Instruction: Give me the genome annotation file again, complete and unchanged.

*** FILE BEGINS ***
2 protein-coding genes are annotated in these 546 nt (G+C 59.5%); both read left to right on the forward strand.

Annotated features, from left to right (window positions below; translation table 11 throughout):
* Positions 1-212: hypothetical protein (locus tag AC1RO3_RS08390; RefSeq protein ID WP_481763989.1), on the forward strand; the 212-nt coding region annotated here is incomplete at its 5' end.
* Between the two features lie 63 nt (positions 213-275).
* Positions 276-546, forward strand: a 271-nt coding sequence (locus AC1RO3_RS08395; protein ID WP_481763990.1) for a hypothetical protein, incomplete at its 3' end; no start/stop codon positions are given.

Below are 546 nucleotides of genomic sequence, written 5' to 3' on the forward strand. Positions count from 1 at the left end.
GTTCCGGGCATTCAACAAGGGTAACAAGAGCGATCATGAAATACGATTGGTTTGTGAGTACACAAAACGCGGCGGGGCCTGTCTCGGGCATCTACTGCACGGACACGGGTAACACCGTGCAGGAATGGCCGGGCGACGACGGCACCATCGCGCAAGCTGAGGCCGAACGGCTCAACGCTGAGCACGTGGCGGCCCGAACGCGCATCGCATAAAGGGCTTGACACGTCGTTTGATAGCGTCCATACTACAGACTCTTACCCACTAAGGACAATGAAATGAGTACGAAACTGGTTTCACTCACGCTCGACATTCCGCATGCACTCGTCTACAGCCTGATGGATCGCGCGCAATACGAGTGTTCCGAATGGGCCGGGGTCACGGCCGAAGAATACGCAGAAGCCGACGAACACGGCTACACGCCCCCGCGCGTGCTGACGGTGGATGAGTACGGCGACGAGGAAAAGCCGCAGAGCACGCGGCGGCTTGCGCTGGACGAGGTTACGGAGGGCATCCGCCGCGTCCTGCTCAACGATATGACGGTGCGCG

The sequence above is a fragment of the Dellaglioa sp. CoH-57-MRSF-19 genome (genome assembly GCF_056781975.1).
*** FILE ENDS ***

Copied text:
2 protein-coding genes are annotated in these 546 nt (G+C 59.5%); both read left to right on the forward strand.

Annotated features, from left to right (window positions below; translation table 11 throughout):
* Positions 1-212: hypothetical protein (locus tag AC1RO3_RS08390; RefSeq protein ID WP_481763989.1), on the forward strand; the 212-nt coding region annotated here is incomplete at its 5' end.
* Between the two features lie 63 nt (positions 213-275).
* Positions 276-546, forward strand: a 271-nt coding sequence (locus AC1RO3_RS08395; protein ID WP_481763990.1) for a hypothetical protein, incomplete at its 3' end; no start/stop codon positions are given.

Below are 546 nucleotides of genomic sequence, written 5' to 3' on the forward strand. Positions count from 1 at the left end.
GTTCCGGGCATTCAACAAGGGTAACAAGAGCGATCATGAAATACGATTGGTTTGTGAGTACACAAAACGCGGCGGGGCCTGTCTCGGGCATCTACTGCACGGACACGGGTAACACCGTGCAGGAATGGCCGGGCGACGACGGCACCATCGCGCAAGCTGAGGCCGAACGGCTCAACGCTGAGCACGTGGCGGCCCGAACGCGCATCGCATAAAGGGCTTGACACGTCGTTTGATAGCGTCCATACTACAGACTCTTACCCACTAAGGACAATGAAATGAGTACGAAACTGGTTTCACTCACGCTCGACATTCCGCATGCACTCGTCTACAGCCTGATGGATCGCGCGCAATACGAGTGTTCCGAATGGGCCGGGGTCACGGCCGAAGAATACGCAGAAGCCGACGAACACGGCTACACGCCCCCGCGCGTGCTGACGGTGGATGAGTACGGCGACGAGGAAAAGCCGCAGAGCACGCGGCGGCTTGCGCTGGACGAGGTTACGGAGGGCATCCGCCGCGTCCTGCTCAACGATATGACGGTGCGCG

The sequence above is a fragment of the Dellaglioa sp. CoH-57-MRSF-19 genome (genome assembly GCF_056781975.1).